Will Trump Quit the Race?

Share on Facebook253Tweet about this on Twitter58Share on LinkedIn4Share on Google+0Share on Reddit0Pin on Pinterest1Share on Tumblr0Email this to someonePrint this page

Even his most ardent foes agree that Trump is not stupid and that he is a relentless fighter. Based on what flimsy evidence? His own repeated and vociferous reassurances, of course. Yet, when we apply the cold instruments of psychology to both boasts, they appear to be decidedly shaky.

(I will dispense with his claim that he is intelligent by referring the reader to the incredible transcripts of his recent interviews with the New York Times and the Washington Post. As he emerges from these painful exchanges, he makes Sarah Palin look like a towering intellect by comparison. Scoring well in all manner of IQ tests requires an endowed vocabulary, an awareness and knowledge of current affairs — which indicates curiosity, a pillar and hallmark of intelligence — and analytic skills. Trump demonstrates not a hint of these three.)

His second attempt at self-portrayal as a dauntless warrior merits much deeper study.

Start with the facts: Trump is a quintessential quitter. He had quit marriages, business deals, enterprises, and campaigns. When things get rough, he reflexively abandons ship. He is labile, desultorily hopping from one harebrained scheme to another, one romantic union to its successor, one burst of self-promotion to a spectacular, implosive feat of self-destruction. Indeed, this is his brand: a feckless, reckless, daring, unpredictable, vicissitudinal Trump with a capital “T.”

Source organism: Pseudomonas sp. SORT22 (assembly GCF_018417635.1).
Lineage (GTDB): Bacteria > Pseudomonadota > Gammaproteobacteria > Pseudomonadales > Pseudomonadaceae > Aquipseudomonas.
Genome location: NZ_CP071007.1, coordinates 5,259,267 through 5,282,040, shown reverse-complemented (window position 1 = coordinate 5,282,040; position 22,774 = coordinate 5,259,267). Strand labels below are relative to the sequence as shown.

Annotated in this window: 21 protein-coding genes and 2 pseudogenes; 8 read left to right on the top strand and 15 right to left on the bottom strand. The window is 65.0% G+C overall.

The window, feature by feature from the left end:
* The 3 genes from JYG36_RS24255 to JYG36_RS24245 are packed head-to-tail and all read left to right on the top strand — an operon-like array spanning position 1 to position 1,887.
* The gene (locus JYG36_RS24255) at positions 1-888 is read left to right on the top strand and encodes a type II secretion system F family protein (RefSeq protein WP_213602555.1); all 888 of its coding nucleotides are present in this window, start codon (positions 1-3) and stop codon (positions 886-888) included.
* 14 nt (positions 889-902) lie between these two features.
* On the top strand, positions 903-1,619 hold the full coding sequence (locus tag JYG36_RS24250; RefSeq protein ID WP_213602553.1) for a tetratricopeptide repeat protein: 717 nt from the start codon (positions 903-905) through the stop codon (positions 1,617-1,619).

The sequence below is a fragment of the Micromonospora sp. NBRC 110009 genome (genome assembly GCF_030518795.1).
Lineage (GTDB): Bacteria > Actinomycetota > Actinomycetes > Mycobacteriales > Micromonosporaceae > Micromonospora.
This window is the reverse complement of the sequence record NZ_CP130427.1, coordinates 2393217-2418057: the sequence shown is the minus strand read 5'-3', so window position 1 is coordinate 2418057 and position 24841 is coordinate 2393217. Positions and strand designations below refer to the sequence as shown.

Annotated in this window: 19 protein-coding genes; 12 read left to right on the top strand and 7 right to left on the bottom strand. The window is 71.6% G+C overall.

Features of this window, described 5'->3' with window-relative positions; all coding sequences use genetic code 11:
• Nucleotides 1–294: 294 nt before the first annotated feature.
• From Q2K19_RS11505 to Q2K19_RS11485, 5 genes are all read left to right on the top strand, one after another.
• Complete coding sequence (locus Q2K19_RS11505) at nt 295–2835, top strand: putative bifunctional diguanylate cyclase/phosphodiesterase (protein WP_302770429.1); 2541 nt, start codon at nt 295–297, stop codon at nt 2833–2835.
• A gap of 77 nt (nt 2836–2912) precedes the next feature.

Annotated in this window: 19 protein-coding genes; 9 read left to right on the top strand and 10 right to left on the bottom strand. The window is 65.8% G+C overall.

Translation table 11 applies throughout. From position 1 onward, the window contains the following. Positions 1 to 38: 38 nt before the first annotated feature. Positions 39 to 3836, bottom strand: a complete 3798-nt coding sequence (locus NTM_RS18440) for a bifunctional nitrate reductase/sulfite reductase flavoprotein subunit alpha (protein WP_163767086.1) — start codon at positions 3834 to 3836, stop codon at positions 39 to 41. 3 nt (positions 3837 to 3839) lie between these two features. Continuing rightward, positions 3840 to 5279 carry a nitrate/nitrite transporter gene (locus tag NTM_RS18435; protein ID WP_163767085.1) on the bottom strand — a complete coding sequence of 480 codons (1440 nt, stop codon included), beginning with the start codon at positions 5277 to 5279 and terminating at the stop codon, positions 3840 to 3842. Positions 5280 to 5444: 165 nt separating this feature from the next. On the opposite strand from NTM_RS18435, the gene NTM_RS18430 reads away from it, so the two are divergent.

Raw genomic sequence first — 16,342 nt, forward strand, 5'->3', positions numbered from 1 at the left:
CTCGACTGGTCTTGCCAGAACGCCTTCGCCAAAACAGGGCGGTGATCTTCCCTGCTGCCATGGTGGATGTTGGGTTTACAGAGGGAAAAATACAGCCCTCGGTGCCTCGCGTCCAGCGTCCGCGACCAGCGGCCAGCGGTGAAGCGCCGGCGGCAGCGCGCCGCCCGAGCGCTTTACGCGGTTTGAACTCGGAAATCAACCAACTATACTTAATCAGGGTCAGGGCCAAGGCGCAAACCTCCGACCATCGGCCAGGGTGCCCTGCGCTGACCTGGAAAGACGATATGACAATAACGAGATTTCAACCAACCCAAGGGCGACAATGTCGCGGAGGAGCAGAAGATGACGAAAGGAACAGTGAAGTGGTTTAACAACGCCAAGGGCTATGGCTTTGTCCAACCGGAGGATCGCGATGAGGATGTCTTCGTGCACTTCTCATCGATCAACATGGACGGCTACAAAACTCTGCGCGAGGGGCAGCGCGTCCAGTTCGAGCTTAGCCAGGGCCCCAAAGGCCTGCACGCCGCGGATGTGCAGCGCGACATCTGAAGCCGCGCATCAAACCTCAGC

against-trumpTrump is taking a lot of flak, heat, criticism, and mockery from his reference group: the people whose opinions he values, whose club he wants to join, to whom he wishes fervently to belong, and by whom he dreams to be finally and unconditionally accepted and respected. I am not talking about his mindless supporters and fans whose dreary lives he probably abhors and whose unthinking loyalty inspires in him only profound contempt. No, he aspires to be counted among the very people that he constantly denigrates, belittles, and humiliates: eggheads, pundits, accredited public intellectuals, analysts, the elites, his father. Indeed, their rejection of him is the trigger for his unbridled wrath. Hell hath no fury like a narcissist scorned.

Trump feels entitled to be admired, adulated, specially and exceptionally treated, and revered (he compulsively seeks “narcissistic supply”). Instead, he is mocked and insulted (he garners “negative supply”). These massive and recurrent narcissistic injuries may well be enough to put him off and, thus, derail his quest for the nomination. Faced with deficient narcissistic supply in their chosen Pathological Narcissistic Space (their stomping grounds, their “kingdom”) narcissists disengage and move on as swiftly and as decisively as circumstances permit. Trump is no exception. But he is so invested in his grandiosely fantastic self-image, that he is likely to go through decompensation and acting out.

What are these?